List of other articles on cat micro-chipping on this site.

My thanks to Ruth aka Kattaddorra for finding this story. The British story.

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Comments

Insertion of Cat Microchip Carries Risks — 6 Comments

  1. Lilly is chipped but not the other two. I don’t want to take the other two to the vet until I really have. Then maybe once we are there I’ll have done at the same time.

    I am a believer in reflective collars with tags on with a phone number and cats name facing forward so you don’t have to touch the cat to read it. If a cat goes missing it’s got more chance of getting back to you with a collar the a chip in my opinion. For the simple reason that a neighbour will see immediately where it’s from and not take it to a shelter for example. A friend just lost a 6 month old cat for 4 days – cat came back last night – but to be honest, the whole time we were coming up with theories of what happened knowing full well that if he had a chip that half those theories wouldn’t be possible since they involved people trying to help or just taking the cat because they like it. They live in a hamlet where alot of people are on weekend walks in the countryside etc. Any one of them could have seen the kitten miles from civilization and taken it home, to the vet, to the shelter, to a friend who wanted a cat…. Granted if the cat does reach a vet then a chip will show up when scanned. But I firmly believe there are many situations where the cat never reaches a vet’s scanner. Perhaps somebody feeds it and just keeps feeding it and enjoys the company. A collar makes it clear as the light of day that it’s not a wild or feral cat, and also gives you a place to put your contact info. What it should say in clear writing visible facing forward etc is the cat’s name, phone number clearly written (I used a printer) and the name of the town or area they belong (or street if it’s a big city). That way all those questions are answered before you even touch the cat. Also if the cat dies nobody is going to take it to a vet and get it scanned for a chip. If it died you would want to know. I myself have called a lady when I found her cat died on the road. Without the collar somebody would have eventually thrown him out or something and the lady would never know what happened.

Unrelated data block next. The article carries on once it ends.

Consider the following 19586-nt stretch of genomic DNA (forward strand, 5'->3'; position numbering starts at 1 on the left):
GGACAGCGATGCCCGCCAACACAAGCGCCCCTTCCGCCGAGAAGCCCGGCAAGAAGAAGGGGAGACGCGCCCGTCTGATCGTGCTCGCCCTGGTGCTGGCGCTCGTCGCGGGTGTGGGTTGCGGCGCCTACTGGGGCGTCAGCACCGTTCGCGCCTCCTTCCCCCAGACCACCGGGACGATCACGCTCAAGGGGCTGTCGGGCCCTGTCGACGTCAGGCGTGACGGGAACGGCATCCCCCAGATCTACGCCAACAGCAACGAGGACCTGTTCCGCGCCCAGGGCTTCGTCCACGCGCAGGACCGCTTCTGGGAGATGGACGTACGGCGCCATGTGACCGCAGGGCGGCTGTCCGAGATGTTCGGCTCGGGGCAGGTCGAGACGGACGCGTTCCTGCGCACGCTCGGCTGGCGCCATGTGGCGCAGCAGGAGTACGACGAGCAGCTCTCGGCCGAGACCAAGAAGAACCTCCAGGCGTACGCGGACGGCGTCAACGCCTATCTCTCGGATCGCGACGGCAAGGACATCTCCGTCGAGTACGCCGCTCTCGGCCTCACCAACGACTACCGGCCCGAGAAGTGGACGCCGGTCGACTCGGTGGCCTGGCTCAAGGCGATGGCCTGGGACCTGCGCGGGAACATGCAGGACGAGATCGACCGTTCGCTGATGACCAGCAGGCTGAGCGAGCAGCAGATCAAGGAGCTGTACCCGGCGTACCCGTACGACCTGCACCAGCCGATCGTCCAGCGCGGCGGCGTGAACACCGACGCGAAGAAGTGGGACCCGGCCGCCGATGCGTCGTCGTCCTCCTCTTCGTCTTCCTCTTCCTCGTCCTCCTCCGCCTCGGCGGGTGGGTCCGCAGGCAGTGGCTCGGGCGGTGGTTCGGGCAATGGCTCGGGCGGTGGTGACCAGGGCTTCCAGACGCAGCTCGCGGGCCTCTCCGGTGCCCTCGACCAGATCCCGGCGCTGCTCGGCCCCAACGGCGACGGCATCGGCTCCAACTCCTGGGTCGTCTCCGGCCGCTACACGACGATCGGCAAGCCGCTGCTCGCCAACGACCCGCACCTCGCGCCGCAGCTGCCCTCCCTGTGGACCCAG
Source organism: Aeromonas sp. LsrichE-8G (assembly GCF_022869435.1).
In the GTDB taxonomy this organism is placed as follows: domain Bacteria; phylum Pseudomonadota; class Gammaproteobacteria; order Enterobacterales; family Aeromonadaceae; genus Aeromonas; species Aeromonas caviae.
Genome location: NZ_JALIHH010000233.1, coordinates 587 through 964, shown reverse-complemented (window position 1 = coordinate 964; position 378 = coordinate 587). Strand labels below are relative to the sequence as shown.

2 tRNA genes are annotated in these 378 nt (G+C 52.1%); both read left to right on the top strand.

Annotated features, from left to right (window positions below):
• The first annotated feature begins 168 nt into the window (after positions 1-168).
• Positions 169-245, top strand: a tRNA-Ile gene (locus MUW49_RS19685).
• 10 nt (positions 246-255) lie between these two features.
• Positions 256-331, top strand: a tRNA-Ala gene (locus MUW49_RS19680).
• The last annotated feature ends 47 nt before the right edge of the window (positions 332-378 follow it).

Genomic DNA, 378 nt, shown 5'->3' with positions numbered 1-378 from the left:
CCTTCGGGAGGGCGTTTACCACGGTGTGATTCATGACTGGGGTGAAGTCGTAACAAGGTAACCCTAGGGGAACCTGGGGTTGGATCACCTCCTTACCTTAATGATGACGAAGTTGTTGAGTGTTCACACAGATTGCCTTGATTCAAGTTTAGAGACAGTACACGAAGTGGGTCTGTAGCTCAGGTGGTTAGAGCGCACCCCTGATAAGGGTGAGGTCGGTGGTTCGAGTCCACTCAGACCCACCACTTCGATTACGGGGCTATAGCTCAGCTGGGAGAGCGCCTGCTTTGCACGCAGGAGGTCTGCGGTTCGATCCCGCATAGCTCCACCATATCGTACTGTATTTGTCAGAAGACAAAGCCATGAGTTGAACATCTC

There are good collars and bad collars – Lilly I think actually likes her collar because she knows it means outside time. I’ve never had a cat be bothered by a collar more than 20mins. Obviously I’d never leave a collar on a cat which didn’t like it. Also There are so many kinds. ———————BUT this is about microchips anyway, sorry 🙂

  2. I think microchipping should only be done by an experienced person who knows a cat’s anatomy. The poor cat in England was done in a free session, proving that you get what you pay for! But the cat, not the caretaker, has paid the price. The good outweighs the bad in that microchipping done properly rarely causes problems, but it’s heartbreaking when things do go wrong.

  3. Before I read about the cat in England that was injected badly with a microchip I really was in favour of them because it’s proven that microchips do get cats back home, sometimes even after all hope is gone and I know Cats Protection have all cats chipped before rehoming them. But this is frightening, thinking back to having our two boys and Popsy chipped now it makes me come out in a cold sweat to think of taking even a miniscule risk of that happening to them. Though of course they were done by a veterinary surgeon and not an amateur. But I’ve just seen on our neighbourhood police page an advert for free microchipping, for dogs, and I’m thinking this is probably similar circumstances to where it happened to that poor cat.

    • It is a bit frightening because it’s a very simple procedure and if people are advertising for free micro-chipping it would seem likely that it would be carried out by someone who is less skilled than a veterinarian. I think it would be all right as long as the cat’s caretaker supervises it in the knowledge that there is this health risk.